Egypt at the Brink: My Contribution to a New Book on the Sunni States
The London Center for Policy Research (www.londoncenter.org) has just released a short book on America's allies in the Sunni Arab world, titled, The Sunni Vanguard: Can Turkey, Egypt and Saudi Arabia survive the New Middle East? Former Hudson Institute President Herbert London and former Deputy Undersecretary of Defense Jed Babbin wrote the essays on Turkey and Saudi Arabia, respectively; I contributed a section on Egypt. The introduction to my section is below.
The United States faces a unique challenge in Egypt: state failure in Egypt would unleash problems orders of magnitude greater than the collapse of Libya. Yet avoiding state failure is especially difficult because Egypt's economy is in utter ruin after sixty years of "Arab socialist" mismanagement. It is a banana republic without the bananas, a mainly rural country that imports half its food, the host to a vast jobless proletariat living off a state bread subsidy.
With the U.S. increasingly withdrawn from Egypt, we have seen three countries involved in Egypt. The first is Saudi Arabia, which is lending the country enough money to keep the bread subsidy intact, and preventing actual starvation. The second is Russia, which has stepped in to sell Egypt arms after the United States foolishly withdrew. The third is China. Chinese companies are constructing a north-south rail line and have undertaken to build a national broadband network.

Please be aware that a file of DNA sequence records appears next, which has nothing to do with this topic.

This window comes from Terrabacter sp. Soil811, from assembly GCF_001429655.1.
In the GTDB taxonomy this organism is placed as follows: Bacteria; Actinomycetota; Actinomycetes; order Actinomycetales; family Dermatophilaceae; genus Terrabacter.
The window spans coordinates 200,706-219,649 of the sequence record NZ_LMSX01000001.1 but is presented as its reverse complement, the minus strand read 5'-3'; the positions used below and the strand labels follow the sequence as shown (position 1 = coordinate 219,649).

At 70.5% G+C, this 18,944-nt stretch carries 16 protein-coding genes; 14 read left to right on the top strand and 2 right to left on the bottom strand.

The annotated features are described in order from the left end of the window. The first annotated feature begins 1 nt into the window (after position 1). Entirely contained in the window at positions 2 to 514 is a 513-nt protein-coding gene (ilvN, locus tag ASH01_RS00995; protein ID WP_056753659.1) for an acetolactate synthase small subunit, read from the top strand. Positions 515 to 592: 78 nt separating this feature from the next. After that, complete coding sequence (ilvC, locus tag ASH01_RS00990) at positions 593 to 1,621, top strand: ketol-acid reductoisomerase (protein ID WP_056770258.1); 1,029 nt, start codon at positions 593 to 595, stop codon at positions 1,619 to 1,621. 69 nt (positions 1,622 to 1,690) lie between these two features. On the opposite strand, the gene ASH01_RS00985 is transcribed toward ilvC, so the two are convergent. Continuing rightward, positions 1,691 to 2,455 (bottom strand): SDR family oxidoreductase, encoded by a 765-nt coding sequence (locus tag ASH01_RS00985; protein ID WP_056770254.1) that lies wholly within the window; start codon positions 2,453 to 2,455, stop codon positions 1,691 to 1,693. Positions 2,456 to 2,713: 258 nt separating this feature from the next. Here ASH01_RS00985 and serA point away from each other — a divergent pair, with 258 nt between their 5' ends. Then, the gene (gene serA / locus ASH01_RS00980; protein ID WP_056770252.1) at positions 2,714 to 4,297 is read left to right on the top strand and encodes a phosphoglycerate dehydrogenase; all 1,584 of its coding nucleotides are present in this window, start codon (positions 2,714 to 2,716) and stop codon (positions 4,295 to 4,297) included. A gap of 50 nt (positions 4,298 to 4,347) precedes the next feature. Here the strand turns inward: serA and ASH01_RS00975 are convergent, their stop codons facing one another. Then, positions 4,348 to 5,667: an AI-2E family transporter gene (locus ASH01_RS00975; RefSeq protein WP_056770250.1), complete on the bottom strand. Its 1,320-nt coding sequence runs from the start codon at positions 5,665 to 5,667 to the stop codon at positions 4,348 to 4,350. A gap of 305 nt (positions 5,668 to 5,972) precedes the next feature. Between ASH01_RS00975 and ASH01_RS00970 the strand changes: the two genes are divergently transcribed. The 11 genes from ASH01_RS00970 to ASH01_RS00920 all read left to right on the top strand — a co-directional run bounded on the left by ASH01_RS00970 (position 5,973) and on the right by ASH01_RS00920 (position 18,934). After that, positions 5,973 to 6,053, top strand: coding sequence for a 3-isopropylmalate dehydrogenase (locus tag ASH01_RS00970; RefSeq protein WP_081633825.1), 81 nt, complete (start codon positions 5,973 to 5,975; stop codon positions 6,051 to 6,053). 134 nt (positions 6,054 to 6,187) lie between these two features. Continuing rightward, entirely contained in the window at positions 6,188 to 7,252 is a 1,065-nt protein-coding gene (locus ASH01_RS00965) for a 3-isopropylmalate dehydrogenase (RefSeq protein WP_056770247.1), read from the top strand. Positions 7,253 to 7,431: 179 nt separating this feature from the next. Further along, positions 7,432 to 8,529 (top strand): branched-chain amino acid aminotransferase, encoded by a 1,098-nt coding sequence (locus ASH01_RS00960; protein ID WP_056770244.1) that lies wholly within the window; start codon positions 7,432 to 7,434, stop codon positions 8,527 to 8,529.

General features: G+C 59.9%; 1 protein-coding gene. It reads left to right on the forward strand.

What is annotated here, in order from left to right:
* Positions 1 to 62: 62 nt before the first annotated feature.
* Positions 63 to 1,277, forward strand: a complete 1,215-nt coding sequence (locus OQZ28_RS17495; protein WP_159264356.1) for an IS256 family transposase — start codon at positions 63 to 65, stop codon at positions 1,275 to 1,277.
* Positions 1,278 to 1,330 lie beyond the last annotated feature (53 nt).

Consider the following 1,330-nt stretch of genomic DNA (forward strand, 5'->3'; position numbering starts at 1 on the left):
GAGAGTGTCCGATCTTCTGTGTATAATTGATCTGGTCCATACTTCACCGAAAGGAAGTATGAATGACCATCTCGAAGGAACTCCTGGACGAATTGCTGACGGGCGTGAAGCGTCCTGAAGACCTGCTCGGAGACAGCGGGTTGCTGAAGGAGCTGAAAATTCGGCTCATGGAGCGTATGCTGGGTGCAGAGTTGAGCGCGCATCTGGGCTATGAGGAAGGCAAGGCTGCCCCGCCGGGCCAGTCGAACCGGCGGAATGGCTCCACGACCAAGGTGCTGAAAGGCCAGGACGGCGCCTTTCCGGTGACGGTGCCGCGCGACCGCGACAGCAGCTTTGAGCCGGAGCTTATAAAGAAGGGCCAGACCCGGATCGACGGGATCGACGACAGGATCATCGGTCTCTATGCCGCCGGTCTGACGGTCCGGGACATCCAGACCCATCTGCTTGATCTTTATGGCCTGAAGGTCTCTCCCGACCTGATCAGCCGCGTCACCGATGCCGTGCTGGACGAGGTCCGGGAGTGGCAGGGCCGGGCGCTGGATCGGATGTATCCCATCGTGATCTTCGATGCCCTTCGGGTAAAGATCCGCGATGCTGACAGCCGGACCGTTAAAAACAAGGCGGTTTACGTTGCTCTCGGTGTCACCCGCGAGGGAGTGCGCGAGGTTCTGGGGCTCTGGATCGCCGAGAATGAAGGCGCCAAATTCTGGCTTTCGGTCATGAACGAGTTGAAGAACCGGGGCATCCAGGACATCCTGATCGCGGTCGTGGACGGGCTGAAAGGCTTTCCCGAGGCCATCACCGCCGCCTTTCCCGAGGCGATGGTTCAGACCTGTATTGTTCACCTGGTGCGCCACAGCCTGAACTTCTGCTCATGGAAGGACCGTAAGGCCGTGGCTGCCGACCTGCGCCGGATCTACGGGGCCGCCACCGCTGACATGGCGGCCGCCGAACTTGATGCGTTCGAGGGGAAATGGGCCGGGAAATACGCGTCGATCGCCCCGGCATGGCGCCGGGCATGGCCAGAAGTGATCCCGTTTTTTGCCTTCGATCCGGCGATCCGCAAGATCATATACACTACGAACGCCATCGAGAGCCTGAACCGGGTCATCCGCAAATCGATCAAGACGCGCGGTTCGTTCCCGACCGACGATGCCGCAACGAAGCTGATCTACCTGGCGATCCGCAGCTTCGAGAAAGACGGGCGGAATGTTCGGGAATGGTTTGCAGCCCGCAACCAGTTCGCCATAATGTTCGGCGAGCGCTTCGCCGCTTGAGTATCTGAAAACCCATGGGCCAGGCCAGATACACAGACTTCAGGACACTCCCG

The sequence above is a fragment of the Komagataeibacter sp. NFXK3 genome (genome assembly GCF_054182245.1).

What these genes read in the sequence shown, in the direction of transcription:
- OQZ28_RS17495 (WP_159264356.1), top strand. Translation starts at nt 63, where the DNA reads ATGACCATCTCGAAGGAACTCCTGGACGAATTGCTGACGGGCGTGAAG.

U.S. policy should seek to minimize Russian influence, which can only grow at America's expense. We should maintain our strong ties to Egypt's military, the only source of stability in a situation bordering on state failure. Despite our vigorous (and well-founded) objections to Chinese foreign policy elsewhere, we should cooperate with China in investment in Egypt: here China's influence is economic rather than strategic, and its investments represent no threat to American interests. We have a uniquely difficult challenge in salvaging Egypt's economy, and China's willingness to invest in the country is a net positive.
The first paragraphs of my esssay from the London Center book and its conclusion are on the next page.
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